Monday, July 28, 2014

Book Review: Battle Magic

Hi management here, initially my plan was to just take the week of August 3rd off to work on Otakon things but it looks like I really need to take this week off as well, between work and my sewing machine finding new and creative ways to break I'm just really far behind. So, I will put up my next review August 11th and things should be much more regular at that point!

Some books I have to wait longer for than others and this is one of them. When I was a freshman in highschool The Will of the Empress came out which I really enjoyed. I was curious where Pierce would take her Circle of Magic universe next, it's her lesser known series but I've always liked the imagination in the magic and the settings. I had almost forgotten this boom was coming out when I saw her at the 2013 National Book Festival (and, in a twist that made me feel like I was at a con, I had to miss her talk to get in a good spot in line for her signing). Since that's in the fall obviously it took me a bit longer to actually get to the book but, given the longer and longer breaks between her books, this wasn't necessarily a bad thing!


Battle Magic  by Tamora Pierce



Briar, Rosethorn, and Briar's new student Evvy continue their journey across the world and have arrived in Gyongxi, home to the first Living Circle temple that Rosethorn belongs to and that raised Briar for several years. As they continue traveling beyond their they learn that the conquering empire of Yanjing they learn of a plot to conquer the small, mountainious nation and must hurry to try and help prevent this terrible fate. 


As noted earlier, it's been years and years since Pierce had published anything in this universe, even Melting Stones (an audio-book-later-printed that focused on Evvy's adventures during the same time period) was originally released in 2007. In Empress we meet our characters again and see that Briar is badly suffering from PTSD from a war that we're not even sure if they won. At the very least there were heavy casualties so naturally I was expecting something rather dark. I didn't have a chance to retread Empress but I did have a chance to skim through Melting Stones after this and my initial impression was right, the tone here is markedly lighter which makes it rather awkward. If someone was to tell me that PTSD can take a while to set in then some things would make sense but still, Briar especially seems to come out of this story in much better shape than he was later on and it's hard to reconcile these differences. It's less awkward for the other characters, Rosethorn and Evvy always seemed as if they had compartmentalized it better, but it would have felt off if this book had been lighter in tone than the other books and considering this one is a war story that makes it seem even more odd.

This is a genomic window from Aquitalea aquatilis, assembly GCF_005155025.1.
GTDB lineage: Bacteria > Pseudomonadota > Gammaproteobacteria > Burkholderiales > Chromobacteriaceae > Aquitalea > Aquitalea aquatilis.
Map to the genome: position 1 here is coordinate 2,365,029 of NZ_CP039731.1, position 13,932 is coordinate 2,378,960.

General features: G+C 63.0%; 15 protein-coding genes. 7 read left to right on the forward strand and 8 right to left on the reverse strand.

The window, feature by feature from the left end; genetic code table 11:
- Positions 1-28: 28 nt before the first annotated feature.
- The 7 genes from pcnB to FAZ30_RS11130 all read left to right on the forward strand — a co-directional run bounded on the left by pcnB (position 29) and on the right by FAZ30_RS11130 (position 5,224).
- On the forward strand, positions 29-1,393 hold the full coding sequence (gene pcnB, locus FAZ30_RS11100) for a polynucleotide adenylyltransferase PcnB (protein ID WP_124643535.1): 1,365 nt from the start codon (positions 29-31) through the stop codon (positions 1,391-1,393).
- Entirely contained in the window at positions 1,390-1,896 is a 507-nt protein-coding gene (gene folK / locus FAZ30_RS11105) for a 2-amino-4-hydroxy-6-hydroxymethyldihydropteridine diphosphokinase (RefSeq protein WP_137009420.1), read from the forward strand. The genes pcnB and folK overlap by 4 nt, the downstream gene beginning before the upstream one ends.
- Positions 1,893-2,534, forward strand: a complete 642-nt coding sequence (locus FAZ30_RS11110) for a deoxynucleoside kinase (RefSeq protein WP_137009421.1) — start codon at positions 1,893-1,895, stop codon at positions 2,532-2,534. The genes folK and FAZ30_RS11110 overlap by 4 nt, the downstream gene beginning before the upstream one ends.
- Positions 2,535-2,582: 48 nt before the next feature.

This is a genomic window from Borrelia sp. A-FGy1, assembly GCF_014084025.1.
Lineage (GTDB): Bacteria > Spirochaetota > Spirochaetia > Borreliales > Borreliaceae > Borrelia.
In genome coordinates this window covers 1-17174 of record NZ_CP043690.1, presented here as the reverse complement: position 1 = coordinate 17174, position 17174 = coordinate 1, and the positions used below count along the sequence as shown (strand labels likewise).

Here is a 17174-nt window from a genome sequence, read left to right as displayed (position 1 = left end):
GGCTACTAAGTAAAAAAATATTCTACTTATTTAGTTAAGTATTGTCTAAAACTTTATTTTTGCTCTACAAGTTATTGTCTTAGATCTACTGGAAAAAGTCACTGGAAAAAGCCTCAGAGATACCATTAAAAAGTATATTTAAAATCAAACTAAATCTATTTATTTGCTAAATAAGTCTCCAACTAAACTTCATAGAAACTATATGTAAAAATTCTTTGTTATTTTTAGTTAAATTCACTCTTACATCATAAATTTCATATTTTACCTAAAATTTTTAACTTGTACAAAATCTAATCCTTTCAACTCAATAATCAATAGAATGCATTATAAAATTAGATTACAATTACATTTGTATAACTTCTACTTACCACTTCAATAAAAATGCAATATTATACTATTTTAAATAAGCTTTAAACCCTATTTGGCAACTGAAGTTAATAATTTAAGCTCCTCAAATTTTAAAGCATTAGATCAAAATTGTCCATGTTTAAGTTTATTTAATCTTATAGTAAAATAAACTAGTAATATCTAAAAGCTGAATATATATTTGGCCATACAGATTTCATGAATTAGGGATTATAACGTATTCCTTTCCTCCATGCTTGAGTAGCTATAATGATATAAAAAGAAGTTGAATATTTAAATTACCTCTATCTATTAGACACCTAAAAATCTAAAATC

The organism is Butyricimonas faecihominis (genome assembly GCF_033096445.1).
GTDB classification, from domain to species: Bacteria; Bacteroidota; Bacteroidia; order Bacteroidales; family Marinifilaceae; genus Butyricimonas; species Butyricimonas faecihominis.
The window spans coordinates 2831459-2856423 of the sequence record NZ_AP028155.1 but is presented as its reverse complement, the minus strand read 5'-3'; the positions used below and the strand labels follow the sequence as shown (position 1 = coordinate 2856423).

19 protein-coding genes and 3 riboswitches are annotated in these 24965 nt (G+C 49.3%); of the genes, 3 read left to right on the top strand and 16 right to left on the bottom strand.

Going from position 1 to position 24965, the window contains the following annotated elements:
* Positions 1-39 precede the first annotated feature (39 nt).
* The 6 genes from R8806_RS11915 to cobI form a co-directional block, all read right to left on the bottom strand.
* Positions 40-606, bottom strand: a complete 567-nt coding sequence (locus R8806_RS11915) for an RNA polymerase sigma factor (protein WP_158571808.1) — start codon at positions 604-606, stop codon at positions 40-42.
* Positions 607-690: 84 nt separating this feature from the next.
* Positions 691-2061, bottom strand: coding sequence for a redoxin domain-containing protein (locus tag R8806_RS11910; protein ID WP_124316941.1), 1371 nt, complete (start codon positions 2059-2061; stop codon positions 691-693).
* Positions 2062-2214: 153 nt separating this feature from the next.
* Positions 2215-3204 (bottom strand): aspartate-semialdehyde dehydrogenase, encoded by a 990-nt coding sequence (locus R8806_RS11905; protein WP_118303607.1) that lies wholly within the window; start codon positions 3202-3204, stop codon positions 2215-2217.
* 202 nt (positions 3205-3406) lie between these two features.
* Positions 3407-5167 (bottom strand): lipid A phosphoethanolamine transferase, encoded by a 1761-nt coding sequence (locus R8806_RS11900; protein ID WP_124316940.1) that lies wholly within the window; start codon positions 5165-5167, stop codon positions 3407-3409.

This is all a shame since this book has a lot of the things I really like about Pierce's books in it. She's always been rather creative in the use and integration of magic into her various settings and, especially in the Circle universe, she always creates such interesting settings for fantasy work. This book also continued her progression of giving the side characters more time to narrate, Evvy is once again a point of view character and I think this was the first time Rosethorn was and it's nice especially since all three of these characters have such different experiences and viewpoints, even if they get along well (although, going back to how the tones feel different, Evvy seems much much more bratty in Melting Stones than she does here and I can think of no explanation for that one). 

And yet, that was a cop-out ending. I usually avoid talking specifics about story endings but this one not only removes the chance of various cool magics introduced here from working their way into other stories but I think also attempts to explain in a very awkward way why what Briar tells about his travels in Empress seem so different. It feels strongly as if she had written herself into a corner (who knows, maybe all these years later she discovered that she didn't want to write another story involving a grim war, Lady Knight has enough nightmare-fuel war stories for any fiction author thankyouverymuch) and I really don't think this was the best way to deal with it. And that was the final nail for me, I'm crushed that this book I've been looking forward to for so long was not only not as good as I hoped but not even as good as I've come to expect and it is making me worried about her next book, I'm not even sure at this point what's up next on the docket, and if that one will disappoint me as well.



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